“On the NSE FPOP, I heard Professor (R. Scott) Kemp discuss warhead verification,” she says. “I had been all in favour of nuclear vitality in highschool, however this obtained me serious about safety functions of nuclear.” As a first-year, Levine then took 22.04 (Social Issues of Nuclear Power), with Kemp. “The category confirmed how individuals’s worry of nuclear vitality created all these limits on regulatory coverage,” she says. “However I discover that areas the place science doesn’t all the time agree with coverage are fairly fascinating; I wish to know why these tensions happen.”
Levine declared Course 22 however wasn’t assured of her choice till she took 22.061 (Fusion Power). “The college and college students had been so optimistic, speaking about how fusion may make the world a greater place,” remembers Levine. “This class actually hooked up me to the division, and I used to be sure this was an space and a group I may see myself in.”
However Levine’s internship at Lawrence Livermore Nationwide Laboratory the summer season after her sophomore 12 months proved key. “I used to be analyzing not too long ago declassified movies of previous atmospheric nuclear checks, to learn the way a lot radioactive mud and grime was caught within the rising cloud and the place it ended up,” she says. “We needed to create maps that might assist first responders or residents in case of a nuclear assault or explosion.”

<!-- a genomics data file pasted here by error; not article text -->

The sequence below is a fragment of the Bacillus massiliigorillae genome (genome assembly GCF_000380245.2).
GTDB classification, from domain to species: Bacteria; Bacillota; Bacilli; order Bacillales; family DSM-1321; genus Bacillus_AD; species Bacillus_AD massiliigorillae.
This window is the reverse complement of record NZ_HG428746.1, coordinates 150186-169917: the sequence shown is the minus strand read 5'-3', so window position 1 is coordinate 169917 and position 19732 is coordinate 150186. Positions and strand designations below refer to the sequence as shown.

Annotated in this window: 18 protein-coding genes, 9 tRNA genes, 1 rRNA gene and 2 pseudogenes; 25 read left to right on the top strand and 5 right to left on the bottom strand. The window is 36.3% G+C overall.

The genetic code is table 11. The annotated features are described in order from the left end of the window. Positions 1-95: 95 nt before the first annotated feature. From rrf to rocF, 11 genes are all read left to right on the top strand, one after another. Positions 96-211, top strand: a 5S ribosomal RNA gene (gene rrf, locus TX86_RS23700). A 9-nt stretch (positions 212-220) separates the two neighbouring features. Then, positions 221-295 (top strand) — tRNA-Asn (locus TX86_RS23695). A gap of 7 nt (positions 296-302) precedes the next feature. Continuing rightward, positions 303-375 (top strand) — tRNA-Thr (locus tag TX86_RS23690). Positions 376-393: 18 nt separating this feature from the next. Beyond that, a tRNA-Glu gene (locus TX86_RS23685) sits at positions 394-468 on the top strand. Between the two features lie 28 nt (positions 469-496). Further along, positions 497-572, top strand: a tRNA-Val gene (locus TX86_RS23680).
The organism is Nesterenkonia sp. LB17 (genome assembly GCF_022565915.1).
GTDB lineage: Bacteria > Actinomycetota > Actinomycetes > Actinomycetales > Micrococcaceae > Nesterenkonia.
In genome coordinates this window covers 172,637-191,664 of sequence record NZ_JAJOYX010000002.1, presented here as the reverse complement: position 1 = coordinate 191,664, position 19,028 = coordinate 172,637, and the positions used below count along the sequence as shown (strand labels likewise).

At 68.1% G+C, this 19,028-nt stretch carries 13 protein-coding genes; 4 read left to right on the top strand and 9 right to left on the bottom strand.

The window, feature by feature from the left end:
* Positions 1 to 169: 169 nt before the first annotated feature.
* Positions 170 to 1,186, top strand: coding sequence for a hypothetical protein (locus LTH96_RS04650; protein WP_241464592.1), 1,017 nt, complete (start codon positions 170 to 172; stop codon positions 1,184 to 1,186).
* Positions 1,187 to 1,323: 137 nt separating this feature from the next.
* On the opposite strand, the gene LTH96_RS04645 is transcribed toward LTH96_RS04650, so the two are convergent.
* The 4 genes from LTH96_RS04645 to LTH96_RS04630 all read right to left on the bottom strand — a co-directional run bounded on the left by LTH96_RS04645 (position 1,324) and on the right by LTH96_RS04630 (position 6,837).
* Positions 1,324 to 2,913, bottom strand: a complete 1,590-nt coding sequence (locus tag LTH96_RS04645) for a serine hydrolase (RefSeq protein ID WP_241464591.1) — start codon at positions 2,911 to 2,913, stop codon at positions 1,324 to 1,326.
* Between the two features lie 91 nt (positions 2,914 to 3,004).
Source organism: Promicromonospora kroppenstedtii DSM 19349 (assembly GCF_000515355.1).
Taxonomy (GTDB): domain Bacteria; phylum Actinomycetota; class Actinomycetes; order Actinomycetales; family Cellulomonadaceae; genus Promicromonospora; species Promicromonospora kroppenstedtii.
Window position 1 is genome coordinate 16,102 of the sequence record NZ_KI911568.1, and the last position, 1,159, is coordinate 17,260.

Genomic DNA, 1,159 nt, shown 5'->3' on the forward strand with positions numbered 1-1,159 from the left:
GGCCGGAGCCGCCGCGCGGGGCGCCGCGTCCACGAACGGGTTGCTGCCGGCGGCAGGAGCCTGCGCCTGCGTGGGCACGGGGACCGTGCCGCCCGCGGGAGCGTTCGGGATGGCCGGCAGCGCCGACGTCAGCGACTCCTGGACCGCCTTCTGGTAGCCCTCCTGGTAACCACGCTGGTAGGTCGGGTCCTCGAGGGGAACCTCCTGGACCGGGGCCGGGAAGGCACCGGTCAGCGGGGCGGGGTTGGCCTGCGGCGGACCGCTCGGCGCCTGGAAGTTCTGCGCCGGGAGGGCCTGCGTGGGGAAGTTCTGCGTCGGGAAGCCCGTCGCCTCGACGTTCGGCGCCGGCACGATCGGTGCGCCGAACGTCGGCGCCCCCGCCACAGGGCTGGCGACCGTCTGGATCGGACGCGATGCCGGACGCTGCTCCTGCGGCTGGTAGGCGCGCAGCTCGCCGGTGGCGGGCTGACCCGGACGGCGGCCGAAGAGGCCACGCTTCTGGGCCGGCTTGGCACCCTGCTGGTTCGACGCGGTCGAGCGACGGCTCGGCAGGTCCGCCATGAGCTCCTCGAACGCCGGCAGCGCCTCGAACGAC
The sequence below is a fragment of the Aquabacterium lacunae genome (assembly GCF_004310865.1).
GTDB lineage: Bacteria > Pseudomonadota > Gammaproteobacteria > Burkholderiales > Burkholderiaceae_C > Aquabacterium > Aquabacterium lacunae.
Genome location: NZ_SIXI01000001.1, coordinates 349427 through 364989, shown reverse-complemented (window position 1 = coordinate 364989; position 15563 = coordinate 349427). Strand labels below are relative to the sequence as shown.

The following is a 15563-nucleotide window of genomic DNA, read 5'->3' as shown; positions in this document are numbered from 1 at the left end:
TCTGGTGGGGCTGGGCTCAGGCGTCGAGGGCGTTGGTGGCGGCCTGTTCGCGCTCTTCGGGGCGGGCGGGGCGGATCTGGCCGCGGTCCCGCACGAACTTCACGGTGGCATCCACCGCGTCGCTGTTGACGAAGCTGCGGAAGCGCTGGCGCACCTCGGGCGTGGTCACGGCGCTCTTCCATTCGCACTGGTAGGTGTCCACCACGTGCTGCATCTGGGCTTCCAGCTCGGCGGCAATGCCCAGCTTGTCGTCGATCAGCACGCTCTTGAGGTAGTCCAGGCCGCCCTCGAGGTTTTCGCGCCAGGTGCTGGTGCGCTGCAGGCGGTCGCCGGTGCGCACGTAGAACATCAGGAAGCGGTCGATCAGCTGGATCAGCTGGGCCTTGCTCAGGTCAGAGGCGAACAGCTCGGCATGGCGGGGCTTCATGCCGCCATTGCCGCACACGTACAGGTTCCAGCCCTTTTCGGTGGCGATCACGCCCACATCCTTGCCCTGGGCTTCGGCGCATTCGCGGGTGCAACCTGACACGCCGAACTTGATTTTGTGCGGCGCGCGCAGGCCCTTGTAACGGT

Participating in analysis with real-world impacts catalyzed Levine. “Being within the nationwide lab group was the place I dedicated to nuclear,” she says. “It made me wish to get my grasp’s and proceed with this work.”
At MIT for her senior 12 months, Levine is continuous to refine her simulations, whereas finishing coursework not only for NSE however for her minor in public coverage. “I wish to take my safety and expertise focus and match it into the bigger social enviornment,” she says.
Levine had been wanting ahead to diving again into one different exercise upon her return to campus: co-directing the extracurricular group Amphibious Achievement. This athletic and educational mentorship program for 50 Larger Boston highschool college students is one other casualty of Covid restrictions, to Levine’s frustration.
“Amphibious Achievement was the right mixture of tutoring, mentoring, and athletics, which I discovered so necessary in my very own improvement as a scholar, and it’s fairly powerful now, not with the ability to assist out these excessive schoolers,” says Levine, a former MIT varsity swim staff member.
When she finds a second in her schedule today, Levine engages in her favourite pastime, artistic writing. “Ever since I used to be very younger, I’ve beloved writing, particularly science fiction,” she says. “It’s a approach of exploring different worlds.” Up to now 12 months, she’s managed to crank out the primary draft of a dystopian novel that explores the social implications of genetically engineering a brand new species.
However as a lot as she enjoys spinning out fantasies, she has set herself sensible and impressive targets. When she leaves MIT in 2022, she plans to fee with the U.S. Navy as an officer on a nuclear submarine. “I’m not from a navy household, however at Lawrence Livermore, I met individuals with firsthand information of nuclear safety functions, and realized which may supply cool alternatives I wouldn’t discover elsewhere,” she says. And after her five-year naval fee ends, Levine says she’d “prefer to be working in a safety or international relations place, making the world safer.”